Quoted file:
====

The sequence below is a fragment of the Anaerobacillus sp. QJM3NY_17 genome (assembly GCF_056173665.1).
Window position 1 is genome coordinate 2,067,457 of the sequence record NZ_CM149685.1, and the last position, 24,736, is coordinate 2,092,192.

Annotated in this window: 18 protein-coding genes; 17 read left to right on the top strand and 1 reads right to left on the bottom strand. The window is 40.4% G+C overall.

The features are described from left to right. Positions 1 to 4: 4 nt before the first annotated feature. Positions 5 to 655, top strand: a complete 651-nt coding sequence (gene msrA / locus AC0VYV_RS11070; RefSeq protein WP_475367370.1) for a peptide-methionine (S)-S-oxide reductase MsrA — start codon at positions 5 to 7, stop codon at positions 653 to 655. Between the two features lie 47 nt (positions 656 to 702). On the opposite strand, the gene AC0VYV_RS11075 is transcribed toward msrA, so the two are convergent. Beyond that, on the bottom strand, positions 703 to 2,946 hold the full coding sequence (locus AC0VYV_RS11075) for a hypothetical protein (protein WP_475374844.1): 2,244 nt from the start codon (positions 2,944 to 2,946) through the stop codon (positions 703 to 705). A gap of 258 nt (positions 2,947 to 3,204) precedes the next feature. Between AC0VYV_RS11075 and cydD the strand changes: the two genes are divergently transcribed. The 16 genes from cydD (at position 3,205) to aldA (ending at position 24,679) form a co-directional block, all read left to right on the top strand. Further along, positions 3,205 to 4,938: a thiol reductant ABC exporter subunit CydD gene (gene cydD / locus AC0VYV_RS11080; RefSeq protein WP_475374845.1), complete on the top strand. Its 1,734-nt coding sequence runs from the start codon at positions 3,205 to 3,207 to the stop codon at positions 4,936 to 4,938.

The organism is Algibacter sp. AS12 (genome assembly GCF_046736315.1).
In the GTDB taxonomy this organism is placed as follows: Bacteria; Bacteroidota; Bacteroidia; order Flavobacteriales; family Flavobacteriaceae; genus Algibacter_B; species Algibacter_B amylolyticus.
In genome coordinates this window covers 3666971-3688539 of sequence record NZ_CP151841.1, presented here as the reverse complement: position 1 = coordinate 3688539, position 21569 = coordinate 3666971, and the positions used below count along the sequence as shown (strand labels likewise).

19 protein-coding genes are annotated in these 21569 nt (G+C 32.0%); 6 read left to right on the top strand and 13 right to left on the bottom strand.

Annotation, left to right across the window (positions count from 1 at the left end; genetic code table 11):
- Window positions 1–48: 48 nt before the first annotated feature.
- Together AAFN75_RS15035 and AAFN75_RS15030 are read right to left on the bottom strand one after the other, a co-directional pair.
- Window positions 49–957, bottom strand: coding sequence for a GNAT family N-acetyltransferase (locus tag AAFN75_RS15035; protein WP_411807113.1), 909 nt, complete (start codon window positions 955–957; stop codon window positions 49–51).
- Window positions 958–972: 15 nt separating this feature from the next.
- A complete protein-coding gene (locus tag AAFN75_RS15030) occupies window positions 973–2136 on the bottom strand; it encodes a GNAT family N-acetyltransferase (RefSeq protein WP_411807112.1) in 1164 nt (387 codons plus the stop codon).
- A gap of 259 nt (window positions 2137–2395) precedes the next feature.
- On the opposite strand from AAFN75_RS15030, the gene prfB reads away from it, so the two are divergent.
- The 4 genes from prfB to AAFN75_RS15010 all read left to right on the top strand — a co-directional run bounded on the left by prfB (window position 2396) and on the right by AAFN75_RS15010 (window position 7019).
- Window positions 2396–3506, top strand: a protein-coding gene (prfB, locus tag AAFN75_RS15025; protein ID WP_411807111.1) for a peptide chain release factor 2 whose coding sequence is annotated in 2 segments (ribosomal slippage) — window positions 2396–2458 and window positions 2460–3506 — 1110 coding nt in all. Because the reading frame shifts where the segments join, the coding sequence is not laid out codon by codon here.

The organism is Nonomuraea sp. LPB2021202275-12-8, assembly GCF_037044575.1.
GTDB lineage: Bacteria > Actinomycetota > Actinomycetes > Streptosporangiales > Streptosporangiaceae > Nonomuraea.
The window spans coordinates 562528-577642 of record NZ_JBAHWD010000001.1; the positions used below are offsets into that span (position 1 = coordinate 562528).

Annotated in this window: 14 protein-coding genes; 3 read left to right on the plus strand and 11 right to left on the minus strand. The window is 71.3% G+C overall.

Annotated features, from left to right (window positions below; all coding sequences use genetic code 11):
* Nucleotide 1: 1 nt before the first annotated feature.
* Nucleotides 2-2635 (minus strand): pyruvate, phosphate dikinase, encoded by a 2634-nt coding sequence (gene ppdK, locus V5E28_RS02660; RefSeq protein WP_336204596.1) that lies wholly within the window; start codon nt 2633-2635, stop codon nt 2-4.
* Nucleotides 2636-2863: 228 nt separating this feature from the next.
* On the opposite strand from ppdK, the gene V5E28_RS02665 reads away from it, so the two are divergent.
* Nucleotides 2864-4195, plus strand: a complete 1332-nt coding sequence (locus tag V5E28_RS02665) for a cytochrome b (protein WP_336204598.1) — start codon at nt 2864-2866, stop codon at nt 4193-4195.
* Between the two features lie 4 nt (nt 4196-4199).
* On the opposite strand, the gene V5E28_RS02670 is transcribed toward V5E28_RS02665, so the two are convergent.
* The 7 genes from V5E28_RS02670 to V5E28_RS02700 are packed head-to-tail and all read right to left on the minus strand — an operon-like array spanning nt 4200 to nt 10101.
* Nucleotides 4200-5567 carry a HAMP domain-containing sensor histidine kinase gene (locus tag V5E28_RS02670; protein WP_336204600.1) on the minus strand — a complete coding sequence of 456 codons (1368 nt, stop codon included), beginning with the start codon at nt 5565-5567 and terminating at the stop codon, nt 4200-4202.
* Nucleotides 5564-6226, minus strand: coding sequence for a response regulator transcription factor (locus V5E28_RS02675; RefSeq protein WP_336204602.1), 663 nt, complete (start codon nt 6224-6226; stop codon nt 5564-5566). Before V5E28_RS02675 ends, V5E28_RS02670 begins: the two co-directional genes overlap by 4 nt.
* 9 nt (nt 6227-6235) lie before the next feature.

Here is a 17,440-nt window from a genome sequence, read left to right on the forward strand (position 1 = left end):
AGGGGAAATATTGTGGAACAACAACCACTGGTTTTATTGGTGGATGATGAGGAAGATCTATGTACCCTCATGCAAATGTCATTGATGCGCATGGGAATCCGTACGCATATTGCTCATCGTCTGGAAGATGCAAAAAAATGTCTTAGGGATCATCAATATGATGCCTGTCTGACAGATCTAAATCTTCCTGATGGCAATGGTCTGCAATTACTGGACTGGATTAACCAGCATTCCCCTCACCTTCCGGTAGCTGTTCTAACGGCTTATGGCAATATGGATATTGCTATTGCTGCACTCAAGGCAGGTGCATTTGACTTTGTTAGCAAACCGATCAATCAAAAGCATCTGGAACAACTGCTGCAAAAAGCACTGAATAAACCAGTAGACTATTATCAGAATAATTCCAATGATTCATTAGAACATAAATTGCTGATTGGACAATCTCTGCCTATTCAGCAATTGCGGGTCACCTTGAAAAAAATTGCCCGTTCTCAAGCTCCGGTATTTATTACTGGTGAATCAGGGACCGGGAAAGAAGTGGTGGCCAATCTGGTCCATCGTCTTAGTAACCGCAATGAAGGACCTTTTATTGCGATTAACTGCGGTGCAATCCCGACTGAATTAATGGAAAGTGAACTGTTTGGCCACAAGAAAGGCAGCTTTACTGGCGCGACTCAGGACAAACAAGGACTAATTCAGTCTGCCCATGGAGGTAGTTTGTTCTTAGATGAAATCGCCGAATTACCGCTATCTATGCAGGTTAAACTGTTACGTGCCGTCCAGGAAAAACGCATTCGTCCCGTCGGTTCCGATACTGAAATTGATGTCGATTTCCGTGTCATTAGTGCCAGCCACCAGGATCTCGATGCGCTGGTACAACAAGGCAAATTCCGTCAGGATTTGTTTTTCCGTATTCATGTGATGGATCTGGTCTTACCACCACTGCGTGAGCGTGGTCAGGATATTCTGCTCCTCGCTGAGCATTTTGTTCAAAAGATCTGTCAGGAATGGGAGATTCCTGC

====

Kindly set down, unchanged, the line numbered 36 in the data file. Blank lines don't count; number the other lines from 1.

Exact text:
AGGGGAAATATTGTGGAACAACAACCACTGGTTTTATTGGTGGATGATGAGGAAGATCTATGTACCCTCATGCAAATGTCATTGATGCGCATGGGAATCCGTACGCATATTGCTCATCGTCTGGAAGATGCAAAAAAATGTCTTAGGGATCATCAATATGATGCCTGTCTGACAGATCTAAATCTTCCTGATGGCAATGGTCTGCAATTACTGGACTGGATTAACCAGCATTCCCCTCACCTTCCGGTAGCTGTTCTAACGGCTTATGGCAATATGGATATTGCTATTGCTGCACTCAAGGCAGGTGCATTTGACTTTGTTAGCAAACCGATCAATCAAAAGCATCTGGAACAACTGCTGCAAAAAGCACTGAATAAACCAGTAGACTATTATCAGAATAATTCCAATGATTCATTAGAACATAAATTGCTGATTGGACAATCTCTGCCTATTCAGCAATTGCGGGTCACCTTGAAAAAAATTGCCCGTTCTCAAGCTCCGGTATTTATTACTGGTGAATCAGGGACCGGGAAAGAAGTGGTGGCCAATCTGGTCCATCGTCTTAGTAACCGCAATGAAGGACCTTTTATTGCGATTAACTGCGGTGCAATCCCGACTGAATTAATGGAAAGTGAACTGTTTGGCCACAAGAAAGGCAGCTTTACTGGCGCGACTCAGGACAAACAAGGACTAATTCAGTCTGCCCATGGAGGTAGTTTGTTCTTAGATGAAATCGCCGAATTACCGCTATCTATGCAGGTTAAACTGTTACGTGCCGTCCAGGAAAAACGCATTCGTCCCGTCGGTTCCGATACTGAAATTGATGTCGATTTCCGTGTCATTAGTGCCAGCCACCAGGATCTCGATGCGCTGGTACAACAAGGCAAATTCCGTCAGGATTTGTTTTTCCGTATTCATGTGATGGATCTGGTCTTACCACCACTGCGTGAGCGTGGTCAGGATATTCTGCTCCTCGCTGAGCATTTTGTTCAAAAGATCTGTCAGGAATGGGAGATTCCTGC